Wednesday, November 09, 2016

Cri De Coeur

To quote Jerry Orbach's character in "Dirty Dancing", "when I'm wrong, I say I'm wrong."

I was wrong.

Tuesday's election has shocked me as much, I think, as any event in my life thus far. It really shouldn't have. Nate Silver, the best election forecaster there is, gave Trump a 30% chance to win the election. That's not great. You'd be a fool to want the 30% side of any bet. But it's certainly not zero. And 30% plays do sometimes come through. For example, in the American League Championship Series in 2004, the Boston Red Sox had about a 37% chance to win when Kevin Millar drew a walk to open the bottom of the ninth inning of Game Four, trailing 4-3. Not a great chance. Were I a Yankee fan, I wouldn't have been worried. But certainly not zero. And as history tells us, that particular 30% chance also cashed in.

I read my share of articles and analyses and blogs, and I listened to experts, and I read polls. I was pretty sure the election wasn't going to go this way. More to the point, I was pretty sure people were upset at the way things were, but they would go into the privacy of the voting booth and look at the choices and see one candidate who insults women, and handicapped people, and brown skinned people, a charlatan who lies, to quote Steve Harvey, when the truth will do, and say to themselves, "I love brown people and people with different abilities, people like that are in my family and my workplace and my church, and I'm not ready to have a president who thinks it's ok to be cruel to them, to make them feel less than because of something beyond their control." I really thought we were better than this. That we had grown. Matured. That we were far from perfect, but we were making progress.

Last night showed me how far we have yet to go.

Make no mistake, conservatives. This is your car to drive now. You control all of the branches of government. About a year from now, when people start announcing primary challenges and long term Congresspeople get serious opponents, you're going to realize that governing is really hard work, and you won't have anyone to blame but yourselves for wherever the country is at that point and whatever you have done or not done. If your past history holds, the economy will be in recession, the deficit will be exploding, and you'll be looking around for someone to blame your problems on. And Democrats will be holding up mirrors.

If you are a Trump supporter, I sincerely don't understand your vote. I've heard that he's a truth teller (he isn't), an outsider (he isn't), a successful businessman (he isn't), and a maverick (not even close.) What he is is a liar, a racist, a bully, and a lunatic. This man denies saying things that there is video tape of him saying. Grownup politicians don't do that. Four year olds do that. And don't give me that "he didn't mean it," or "he was just trying to be funny." 11 year olds use that excuse. Presidents don't.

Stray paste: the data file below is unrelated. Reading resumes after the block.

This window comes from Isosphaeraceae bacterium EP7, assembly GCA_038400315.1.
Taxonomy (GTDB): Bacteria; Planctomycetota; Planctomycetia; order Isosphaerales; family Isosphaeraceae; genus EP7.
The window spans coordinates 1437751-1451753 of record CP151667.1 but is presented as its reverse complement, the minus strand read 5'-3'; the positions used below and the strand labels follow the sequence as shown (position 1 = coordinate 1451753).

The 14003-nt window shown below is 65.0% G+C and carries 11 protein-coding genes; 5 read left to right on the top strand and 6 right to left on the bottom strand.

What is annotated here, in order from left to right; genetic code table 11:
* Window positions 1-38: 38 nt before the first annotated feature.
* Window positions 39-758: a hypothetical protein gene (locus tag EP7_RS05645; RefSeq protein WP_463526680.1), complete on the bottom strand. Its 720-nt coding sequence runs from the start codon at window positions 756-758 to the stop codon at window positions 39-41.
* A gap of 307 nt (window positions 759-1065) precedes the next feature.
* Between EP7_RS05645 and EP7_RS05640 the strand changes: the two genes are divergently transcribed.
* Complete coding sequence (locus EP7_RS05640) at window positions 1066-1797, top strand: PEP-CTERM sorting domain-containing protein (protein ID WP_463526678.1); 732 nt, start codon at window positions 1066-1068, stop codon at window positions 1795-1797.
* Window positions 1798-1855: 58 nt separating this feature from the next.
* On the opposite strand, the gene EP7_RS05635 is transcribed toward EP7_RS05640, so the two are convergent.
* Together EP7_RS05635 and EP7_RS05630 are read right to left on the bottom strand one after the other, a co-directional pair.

I don't understand what you thought you were getting with your Trump vote, but I know what it says about you. It says you're petty, and mean, or at least you're ok with pettiness and meanness in your leader. It says you're ok with women being grabbed without their consent, or at least, you're ok with someone who does that. It says you put some dream of change (someone who's been in real estate in New York and New Jersey is going to root out corruption? Talk about foxes guarding henhouses!) ahead of the welfare of your fellow humans. Real people are going to get hurt over these next two years, and you caused it. I hope you are ok with that. I'll be sleeping like a baby, myself.

To paraphrase the old bumper sticker, "Don't Blame Me: I'm from New Jersey."


  1. Well said Mike! That sums it up nicely :O)

  2. I hear you, Michael. It took me this long—almost 3 weeks—to be able to verbalize the heartbreak Nov. 8th left behind. I echo, and cheer, everything you've said here (and more). "Foxes guarding henhouses"—indeed. Ever-so-sadly indeed.
    Guilie @ Quiet Laughter

  3. "No worse, there is none," thought I when the Supreme Court awarded the presidency to Dubya 16 numbing years ago. I was wrong. There is a worse. I don't know how any of us will be able to survive. Now that we've seen the swamp being drained, we find that the muck and the mire rise upward and we are in danger of being enveloped, all of us. This is no time to be getting old. And certainly no time to be young. And a terrible time to be middle-aged.


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